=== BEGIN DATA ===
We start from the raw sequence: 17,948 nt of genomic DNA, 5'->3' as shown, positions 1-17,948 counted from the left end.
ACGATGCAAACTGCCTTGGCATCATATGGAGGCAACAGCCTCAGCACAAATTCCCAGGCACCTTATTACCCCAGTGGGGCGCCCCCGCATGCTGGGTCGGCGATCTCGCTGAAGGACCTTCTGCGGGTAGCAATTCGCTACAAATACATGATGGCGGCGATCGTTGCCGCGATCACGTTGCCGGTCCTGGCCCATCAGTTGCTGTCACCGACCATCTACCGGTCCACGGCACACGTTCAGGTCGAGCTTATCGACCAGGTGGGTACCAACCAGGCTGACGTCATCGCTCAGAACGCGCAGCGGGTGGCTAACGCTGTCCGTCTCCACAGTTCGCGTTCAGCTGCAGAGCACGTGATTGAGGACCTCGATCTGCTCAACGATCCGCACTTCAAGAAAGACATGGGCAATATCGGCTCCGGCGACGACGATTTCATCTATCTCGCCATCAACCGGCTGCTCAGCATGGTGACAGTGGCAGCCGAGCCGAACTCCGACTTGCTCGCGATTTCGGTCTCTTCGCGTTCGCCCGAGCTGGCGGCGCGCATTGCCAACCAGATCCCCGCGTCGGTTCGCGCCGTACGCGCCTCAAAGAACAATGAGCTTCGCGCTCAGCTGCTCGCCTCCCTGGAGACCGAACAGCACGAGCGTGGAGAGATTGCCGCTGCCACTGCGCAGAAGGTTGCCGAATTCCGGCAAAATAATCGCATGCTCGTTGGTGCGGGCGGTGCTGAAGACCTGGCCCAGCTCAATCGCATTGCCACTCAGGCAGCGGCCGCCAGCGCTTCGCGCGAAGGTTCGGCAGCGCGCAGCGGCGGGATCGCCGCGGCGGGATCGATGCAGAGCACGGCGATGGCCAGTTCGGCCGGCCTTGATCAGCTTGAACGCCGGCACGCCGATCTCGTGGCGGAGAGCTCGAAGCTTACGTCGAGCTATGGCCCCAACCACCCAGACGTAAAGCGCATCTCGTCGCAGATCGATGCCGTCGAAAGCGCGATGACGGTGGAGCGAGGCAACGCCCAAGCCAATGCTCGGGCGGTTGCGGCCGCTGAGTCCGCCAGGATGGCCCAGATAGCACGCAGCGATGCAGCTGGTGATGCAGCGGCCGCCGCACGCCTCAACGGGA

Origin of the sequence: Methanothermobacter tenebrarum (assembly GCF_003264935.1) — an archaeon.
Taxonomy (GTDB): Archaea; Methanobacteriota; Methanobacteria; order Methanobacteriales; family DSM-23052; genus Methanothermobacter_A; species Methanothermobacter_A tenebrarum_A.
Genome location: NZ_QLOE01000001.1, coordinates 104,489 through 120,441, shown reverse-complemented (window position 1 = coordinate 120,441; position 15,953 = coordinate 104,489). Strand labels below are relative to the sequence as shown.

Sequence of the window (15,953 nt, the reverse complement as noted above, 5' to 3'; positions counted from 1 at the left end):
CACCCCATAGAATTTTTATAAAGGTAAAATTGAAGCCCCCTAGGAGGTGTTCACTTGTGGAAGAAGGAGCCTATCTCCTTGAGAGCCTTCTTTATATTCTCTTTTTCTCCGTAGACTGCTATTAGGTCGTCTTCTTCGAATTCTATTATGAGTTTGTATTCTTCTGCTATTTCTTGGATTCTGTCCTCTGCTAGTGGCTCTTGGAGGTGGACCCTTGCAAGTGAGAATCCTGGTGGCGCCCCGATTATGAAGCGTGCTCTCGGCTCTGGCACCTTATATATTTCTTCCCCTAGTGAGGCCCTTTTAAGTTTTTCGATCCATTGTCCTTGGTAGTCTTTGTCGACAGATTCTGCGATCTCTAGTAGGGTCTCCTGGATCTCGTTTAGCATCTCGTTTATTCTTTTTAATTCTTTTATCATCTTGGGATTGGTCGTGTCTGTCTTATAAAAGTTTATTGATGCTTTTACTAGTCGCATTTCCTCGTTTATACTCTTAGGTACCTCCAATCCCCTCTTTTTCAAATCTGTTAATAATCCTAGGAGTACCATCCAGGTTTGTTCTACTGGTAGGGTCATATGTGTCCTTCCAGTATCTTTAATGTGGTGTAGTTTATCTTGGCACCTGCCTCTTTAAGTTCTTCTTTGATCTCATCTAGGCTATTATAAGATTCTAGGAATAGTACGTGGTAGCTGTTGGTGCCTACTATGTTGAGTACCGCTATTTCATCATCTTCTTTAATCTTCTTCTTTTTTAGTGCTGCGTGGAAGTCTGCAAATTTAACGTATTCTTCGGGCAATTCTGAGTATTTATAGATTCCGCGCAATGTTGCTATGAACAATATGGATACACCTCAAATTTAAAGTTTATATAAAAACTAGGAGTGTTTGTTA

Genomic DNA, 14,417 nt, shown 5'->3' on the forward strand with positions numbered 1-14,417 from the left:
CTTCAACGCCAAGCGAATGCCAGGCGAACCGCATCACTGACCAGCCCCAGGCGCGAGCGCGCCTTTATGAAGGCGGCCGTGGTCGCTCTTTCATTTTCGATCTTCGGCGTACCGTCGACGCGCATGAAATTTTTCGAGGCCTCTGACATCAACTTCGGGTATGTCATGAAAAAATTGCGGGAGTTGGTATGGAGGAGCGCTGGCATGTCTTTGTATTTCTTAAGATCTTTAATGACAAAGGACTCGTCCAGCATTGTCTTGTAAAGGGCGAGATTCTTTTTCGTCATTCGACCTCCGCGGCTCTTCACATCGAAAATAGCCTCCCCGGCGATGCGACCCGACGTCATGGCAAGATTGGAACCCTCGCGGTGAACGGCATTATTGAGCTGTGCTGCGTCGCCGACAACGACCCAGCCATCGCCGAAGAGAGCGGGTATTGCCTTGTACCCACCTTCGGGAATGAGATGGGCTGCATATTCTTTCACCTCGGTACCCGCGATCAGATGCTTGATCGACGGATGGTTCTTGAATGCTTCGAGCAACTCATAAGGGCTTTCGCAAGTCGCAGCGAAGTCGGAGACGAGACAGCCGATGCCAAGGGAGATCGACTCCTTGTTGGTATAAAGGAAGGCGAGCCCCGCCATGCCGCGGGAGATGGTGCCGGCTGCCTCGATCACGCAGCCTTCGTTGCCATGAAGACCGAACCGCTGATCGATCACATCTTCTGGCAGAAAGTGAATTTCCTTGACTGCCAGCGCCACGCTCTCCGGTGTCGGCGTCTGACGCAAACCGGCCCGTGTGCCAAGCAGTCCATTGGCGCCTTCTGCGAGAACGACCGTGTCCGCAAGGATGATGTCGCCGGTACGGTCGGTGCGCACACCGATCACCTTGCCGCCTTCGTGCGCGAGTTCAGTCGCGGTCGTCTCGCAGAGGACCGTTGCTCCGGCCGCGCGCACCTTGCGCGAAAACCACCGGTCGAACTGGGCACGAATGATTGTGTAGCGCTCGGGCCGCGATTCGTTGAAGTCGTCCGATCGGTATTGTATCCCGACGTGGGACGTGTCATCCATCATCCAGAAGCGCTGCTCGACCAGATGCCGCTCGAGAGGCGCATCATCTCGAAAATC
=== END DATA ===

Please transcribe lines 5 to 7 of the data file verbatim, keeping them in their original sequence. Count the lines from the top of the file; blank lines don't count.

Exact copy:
Genome location: NZ_QLOE01000001.1, coordinates 104,489 through 120,441, shown reverse-complemented (window position 1 = coordinate 120,441; position 15,953 = coordinate 104,489). Strand labels below are relative to the sequence as shown.

Sequence of the window (15,953 nt, the reverse complement as noted above, 5' to 3'; positions counted from 1 at the left end):
CACCCCATAGAATTTTTATAAAGGTAAAATTGAAGCCCCCTAGGAGGTGTTCACTTGTGGAAGAAGGAGCCTATCTCCTTGAGAGCCTTCTTTATATTCTCTTTTTCTCCGTAGACTGCTATTAGGTCGTCTTCTTCGAATTCTATTATGAGTTTGTATTCTTCTGCTATTTCTTGGATTCTGTCCTCTGCTAGTGGCTCTTGGAGGTGGACCCTTGCAAGTGAGAATCCTGGTGGCGCCCCGATTATGAAGCGTGCTCTCGGCTCTGGCACCTTATATATTTCTTCCCCTAGTGAGGCCCTTTTAAGTTTTTCGATCCATTGTCCTTGGTAGTCTTTGTCGACAGATTCTGCGATCTCTAGTAGGGTCTCCTGGATCTCGTTTAGCATCTCGTTTATTCTTTTTAATTCTTTTATCATCTTGGGATTGGTCGTGTCTGTCTTATAAAAGTTTATTGATGCTTTTACTAGTCGCATTTCCTCGTTTATACTCTTAGGTACCTCCAATCCCCTCTTTTTCAAATCTGTTAATAATCCTAGGAGTACCATCCAGGTTTGTTCTACTGGTAGGGTCATATGTGTCCTTCCAGTATCTTTAATGTGGTGTAGTTTATCTTGGCACCTGCCTCTTTAAGTTCTTCTTTGATCTCATCTAGGCTATTATAAGATTCTAGGAATAGTACGTGGTAGCTGTTGGTGCCTACTATGTTGAGTACCGCTATTTCATCATCTTCTTTAATCTTCTTCTTTTTTAGTGCTGCGTGGAAGTCTGCAAATTTAACGTATTCTTCGGGCAATTCTGAGTATTTATAGATTCCGCGCAATGTTGCTATGAACAATATGGATACACCTCAAATTTAAAGTTTATATAAAAACTAGGAGTGTTTGTTA